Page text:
Yunnan Part II: Dali

When arranging this holiday, I nodded absentmindedly when Matt told me we would be travelling from Kunming to Dali on an overnight sleeper train and then didn’t give it much thought until we were stood on the platform at 10pm. It was safe to say the prospect of spending the next 10 hours without being able to shower was making me a little grumpy. The situation called for a peaty single malt, but we had to make do with a bad, bad coffee.

We had booked the most expensive carriage, a ‘soft sleeper’ (150rmb, about £15), essentially a small compartment containing two bunk-beds separated by a small table. A young Korean couple occupied the opposite bunk; they spoke good English and appeared to be nice… thank heavens for small mercies. I won’t go into detail about the bedding and toilets as you may be reading this over breakfast, but my close friends will be giggling right now at the thought of my reaction to this state of affairs.

We arrived at Dali in the hazy light of 6am; tired, dirty and hungry, and pushed past the cacophony of touting taxi-drivers to our waiting car. It was too early to check-in to our hotel, so we dropped off our bags and freshened up as best we could before heading out to look for food.

At this point I started to cheer up because Dali Old Town, before most people wake, is incredibly beautiful and calm; just us, the market-goers and the street-food sellers in the early morning light (notice it’s the women doing the heavy lifting!!).

Given there was no-one around to judge, we decided to have three breakfasts;

  1. a light pizzary dough mixed with herbs and baked in a charred oven at the side of the street – delicious!
  2. a bean-curd soup with spices and fresh herbs – which tasted much better than it looked – served by the lady in the photo below
  3. a grilled rice pancake stuffed with  some kind of fluffy pastry and a red spicy sauce

If only coffee was as easy to come by as high-calorie street food (in the end we made do with the Golden Arches). Stomachs full, we began our tourist checklist…


The Three Pagodas of Chongsheng Monastery

Three Pagodas sit at the foot of the Cangshan Mountains, a short car ride from Dali Old Town. The three elegant towers – made from brick and covered with mud – stand salient against a backdrop of green mountains and white ‘Jade Belt’ cloud. Dating from the 9th Century, the pagodas have withstood many large earthquakes which devastated the surrounding buildings of Dali; their resilience makes the middle pagoda (the tallest, at 16 stories) one of China’s best preserved buildings from the Tang dynasty.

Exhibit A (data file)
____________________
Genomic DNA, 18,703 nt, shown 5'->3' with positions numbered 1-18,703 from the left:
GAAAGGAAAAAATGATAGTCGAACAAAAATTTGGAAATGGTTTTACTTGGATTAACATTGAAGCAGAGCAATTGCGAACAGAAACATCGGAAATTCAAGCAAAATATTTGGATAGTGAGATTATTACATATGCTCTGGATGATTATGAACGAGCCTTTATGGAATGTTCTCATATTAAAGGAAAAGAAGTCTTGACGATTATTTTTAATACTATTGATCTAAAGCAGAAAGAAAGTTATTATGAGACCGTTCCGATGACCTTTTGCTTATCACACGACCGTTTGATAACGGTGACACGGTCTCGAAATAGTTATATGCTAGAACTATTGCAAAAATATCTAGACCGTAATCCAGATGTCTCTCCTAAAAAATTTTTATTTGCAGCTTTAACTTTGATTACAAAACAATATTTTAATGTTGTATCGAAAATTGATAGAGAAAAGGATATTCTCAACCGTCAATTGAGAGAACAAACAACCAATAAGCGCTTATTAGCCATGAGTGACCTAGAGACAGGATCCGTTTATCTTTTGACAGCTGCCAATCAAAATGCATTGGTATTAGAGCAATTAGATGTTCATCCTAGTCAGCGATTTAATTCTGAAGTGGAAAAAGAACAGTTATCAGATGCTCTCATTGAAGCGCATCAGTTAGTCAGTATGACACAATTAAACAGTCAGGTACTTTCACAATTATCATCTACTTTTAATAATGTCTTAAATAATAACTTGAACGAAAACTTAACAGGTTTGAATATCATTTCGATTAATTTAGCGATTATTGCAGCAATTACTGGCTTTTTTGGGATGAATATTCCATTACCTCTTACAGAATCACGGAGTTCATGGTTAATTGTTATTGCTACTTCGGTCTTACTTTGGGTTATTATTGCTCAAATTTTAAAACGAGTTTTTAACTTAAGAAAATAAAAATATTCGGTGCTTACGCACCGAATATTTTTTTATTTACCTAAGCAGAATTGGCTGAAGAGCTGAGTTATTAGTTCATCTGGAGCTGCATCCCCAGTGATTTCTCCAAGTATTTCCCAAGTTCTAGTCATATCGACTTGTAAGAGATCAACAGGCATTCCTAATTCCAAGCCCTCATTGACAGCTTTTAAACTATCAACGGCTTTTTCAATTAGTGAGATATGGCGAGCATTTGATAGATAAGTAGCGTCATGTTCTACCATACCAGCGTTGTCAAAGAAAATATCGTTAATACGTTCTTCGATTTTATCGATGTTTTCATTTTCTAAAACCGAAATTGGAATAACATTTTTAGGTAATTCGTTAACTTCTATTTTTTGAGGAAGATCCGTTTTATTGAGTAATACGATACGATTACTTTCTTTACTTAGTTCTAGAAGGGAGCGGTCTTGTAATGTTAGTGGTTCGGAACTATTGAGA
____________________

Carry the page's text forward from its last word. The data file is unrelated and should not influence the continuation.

The Three Pagodas

We learned that the pagodas were built to provide refuge to the presiding King should the village be flooded; also that when a King died, his ears would be cut off  (Why? because the nearby lake was shaped like an ear) , sealed in a jar and preserved in the depths of the central pagoda – however, I’ve not found anything on Google to back this up so maybe take it with a pinch of salt?!

By this point the sun was scorching so we hitched a ride in a (surprisingly fast) buggy up to the Chongsheng monastery, one of the largest Buddhist centers in SE Asia.


In my last blog I mentioned that during our time in Yunnan we met some of the different Chinese ethnic minorities that live in the area. Dali is home to 80% of the 190k Bai people, the rest of whom are scattered in neighboring provinces.

Sarina, our tour guide, explained that the Bai are Buddhists and very spiritual people. As we walked round the temples she told us stories about the different Buddhas; Buddahsattva with a tower of faces (one real face and ten faces of suffering)… Fat Buddah with his big forehead (intelligence), big feet (strength) and big belly (kindness)… Buddhas for the past… Buddhas for the present… other Buddhas who stood on evil spirits!

At one point, Sarina asked me – in all seriousness – if I believed in ghosts and I almost wanted to say that I did! But instead I spent the morning captivated by her wonderful stories while we walked around the monastery buildings with their burnt gold roof tiles, brightly painted eaves and carved wooden interiors.

Dali Old Town

After the monastery, we headed back to Dali Old Town for lunch and a wander. The streets we had stood in a few hours earlier were transformed by lively bustling locals selling handcrafts and delicious looking grilled foods… This guy was making a type of sweet, using a somewhat unorthodox methodology…

In Chinese language ‘Bai’ means ‘white’, and walking around the town I fell in love with the Bai houses: each one painted bright white with beautiful hand-painted patterns below the tiled rooftops..

Bai architecture

Every 5th shop we walked past sold silver and we stood watching the men who sit outside in the heat, hammering patterns into solid silver bracelets (it would have been rude not to buy one, right?!)